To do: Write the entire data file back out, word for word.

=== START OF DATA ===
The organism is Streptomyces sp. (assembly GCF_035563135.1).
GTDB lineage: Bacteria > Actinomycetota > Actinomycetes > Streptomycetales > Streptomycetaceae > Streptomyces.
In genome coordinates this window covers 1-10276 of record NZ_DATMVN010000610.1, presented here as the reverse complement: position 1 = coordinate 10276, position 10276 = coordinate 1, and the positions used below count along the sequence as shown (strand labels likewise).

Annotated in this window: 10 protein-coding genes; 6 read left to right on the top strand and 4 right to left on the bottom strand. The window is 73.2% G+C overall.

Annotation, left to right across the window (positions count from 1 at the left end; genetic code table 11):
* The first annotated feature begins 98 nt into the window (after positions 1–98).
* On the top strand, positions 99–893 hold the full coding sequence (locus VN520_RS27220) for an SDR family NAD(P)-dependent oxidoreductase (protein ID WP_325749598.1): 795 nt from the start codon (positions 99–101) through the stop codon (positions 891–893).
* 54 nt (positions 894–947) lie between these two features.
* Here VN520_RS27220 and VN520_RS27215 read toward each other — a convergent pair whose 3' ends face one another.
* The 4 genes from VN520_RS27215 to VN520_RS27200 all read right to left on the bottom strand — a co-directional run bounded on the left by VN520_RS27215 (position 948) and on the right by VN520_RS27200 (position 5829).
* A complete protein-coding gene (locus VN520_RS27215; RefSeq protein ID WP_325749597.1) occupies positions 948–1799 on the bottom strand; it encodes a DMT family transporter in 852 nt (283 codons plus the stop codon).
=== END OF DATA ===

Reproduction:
The organism is Streptomyces sp. (assembly GCF_035563135.1).
GTDB lineage: Bacteria > Actinomycetota > Actinomycetes > Streptomycetales > Streptomycetaceae > Streptomyces.
In genome coordinates this window covers 1-10276 of record NZ_DATMVN010000610.1, presented here as the reverse complement: position 1 = coordinate 10276, position 10276 = coordinate 1, and the positions used below count along the sequence as shown (strand labels likewise).

Annotated in this window: 10 protein-coding genes; 6 read left to right on the top strand and 4 right to left on the bottom strand. The window is 73.2% G+C overall.

Annotation, left to right across the window (positions count from 1 at the left end; genetic code table 11):
* The first annotated feature begins 98 nt into the window (after positions 1–98).
* On the top strand, positions 99–893 hold the full coding sequence (locus VN520_RS27220) for an SDR family NAD(P)-dependent oxidoreductase (protein ID WP_325749598.1): 795 nt from the start codon (positions 99–101) through the stop codon (positions 891–893).
* 54 nt (positions 894–947) lie between these two features.
* Here VN520_RS27220 and VN520_RS27215 read toward each other — a convergent pair whose 3' ends face one another.
* The 4 genes from VN520_RS27215 to VN520_RS27200 all read right to left on the bottom strand — a co-directional run bounded on the left by VN520_RS27215 (position 948) and on the right by VN520_RS27200 (position 5829).
* A complete protein-coding gene (locus VN520_RS27215; RefSeq protein ID WP_325749597.1) occupies positions 948–1799 on the bottom strand; it encodes a DMT family transporter in 852 nt (283 codons plus the stop codon).